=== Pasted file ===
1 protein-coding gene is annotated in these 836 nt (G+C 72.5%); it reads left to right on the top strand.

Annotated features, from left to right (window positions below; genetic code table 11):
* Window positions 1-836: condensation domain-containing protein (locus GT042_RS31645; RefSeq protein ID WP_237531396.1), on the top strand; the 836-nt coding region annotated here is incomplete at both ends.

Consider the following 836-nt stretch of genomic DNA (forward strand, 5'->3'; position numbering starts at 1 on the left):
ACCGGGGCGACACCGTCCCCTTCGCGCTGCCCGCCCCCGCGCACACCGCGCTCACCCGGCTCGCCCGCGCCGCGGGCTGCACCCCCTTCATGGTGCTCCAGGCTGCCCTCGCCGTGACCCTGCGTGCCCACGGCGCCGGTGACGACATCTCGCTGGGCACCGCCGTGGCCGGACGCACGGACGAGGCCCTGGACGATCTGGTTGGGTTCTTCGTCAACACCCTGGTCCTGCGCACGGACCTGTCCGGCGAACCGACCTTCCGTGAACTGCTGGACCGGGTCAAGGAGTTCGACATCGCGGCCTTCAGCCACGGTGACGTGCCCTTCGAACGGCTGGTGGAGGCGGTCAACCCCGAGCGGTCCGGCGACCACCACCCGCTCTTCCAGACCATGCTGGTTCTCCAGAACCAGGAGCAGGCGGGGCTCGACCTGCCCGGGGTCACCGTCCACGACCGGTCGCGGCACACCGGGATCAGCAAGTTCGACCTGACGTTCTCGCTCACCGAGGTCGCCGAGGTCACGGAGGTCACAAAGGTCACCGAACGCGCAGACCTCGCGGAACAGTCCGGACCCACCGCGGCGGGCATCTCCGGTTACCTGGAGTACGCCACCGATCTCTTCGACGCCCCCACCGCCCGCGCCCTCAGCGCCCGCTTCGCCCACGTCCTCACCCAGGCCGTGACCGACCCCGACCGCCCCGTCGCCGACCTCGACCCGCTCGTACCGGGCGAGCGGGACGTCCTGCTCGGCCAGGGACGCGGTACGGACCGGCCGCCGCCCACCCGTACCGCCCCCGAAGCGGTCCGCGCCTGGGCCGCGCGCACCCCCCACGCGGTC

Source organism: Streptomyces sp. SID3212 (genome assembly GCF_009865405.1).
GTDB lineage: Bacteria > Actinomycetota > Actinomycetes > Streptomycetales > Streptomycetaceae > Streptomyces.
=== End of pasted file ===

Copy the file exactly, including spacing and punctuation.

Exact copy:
1 protein-coding gene is annotated in these 836 nt (G+C 72.5%); it reads left to right on the top strand.

Annotated features, from left to right (window positions below; genetic code table 11):
* Window positions 1-836: condensation domain-containing protein (locus GT042_RS31645; RefSeq protein ID WP_237531396.1), on the top strand; the 836-nt coding region annotated here is incomplete at both ends.

Consider the following 836-nt stretch of genomic DNA (forward strand, 5'->3'; position numbering starts at 1 on the left):
ACCGGGGCGACACCGTCCCCTTCGCGCTGCCCGCCCCCGCGCACACCGCGCTCACCCGGCTCGCCCGCGCCGCGGGCTGCACCCCCTTCATGGTGCTCCAGGCTGCCCTCGCCGTGACCCTGCGTGCCCACGGCGCCGGTGACGACATCTCGCTGGGCACCGCCGTGGCCGGACGCACGGACGAGGCCCTGGACGATCTGGTTGGGTTCTTCGTCAACACCCTGGTCCTGCGCACGGACCTGTCCGGCGAACCGACCTTCCGTGAACTGCTGGACCGGGTCAAGGAGTTCGACATCGCGGCCTTCAGCCACGGTGACGTGCCCTTCGAACGGCTGGTGGAGGCGGTCAACCCCGAGCGGTCCGGCGACCACCACCCGCTCTTCCAGACCATGCTGGTTCTCCAGAACCAGGAGCAGGCGGGGCTCGACCTGCCCGGGGTCACCGTCCACGACCGGTCGCGGCACACCGGGATCAGCAAGTTCGACCTGACGTTCTCGCTCACCGAGGTCGCCGAGGTCACGGAGGTCACAAAGGTCACCGAACGCGCAGACCTCGCGGAACAGTCCGGACCCACCGCGGCGGGCATCTCCGGTTACCTGGAGTACGCCACCGATCTCTTCGACGCCCCCACCGCCCGCGCCCTCAGCGCCCGCTTCGCCCACGTCCTCACCCAGGCCGTGACCGACCCCGACCGCCCCGTCGCCGACCTCGACCCGCTCGTACCGGGCGAGCGGGACGTCCTGCTCGGCCAGGGACGCGGTACGGACCGGCCGCCGCCCACCCGTACCGCCCCCGAAGCGGTCCGCGCCTGGGCCGCGCGCACCCCCCACGCGGTC

Source organism: Streptomyces sp. SID3212 (genome assembly GCF_009865405.1).
GTDB lineage: Bacteria > Actinomycetota > Actinomycetes > Streptomycetales > Streptomycetaceae > Streptomyces.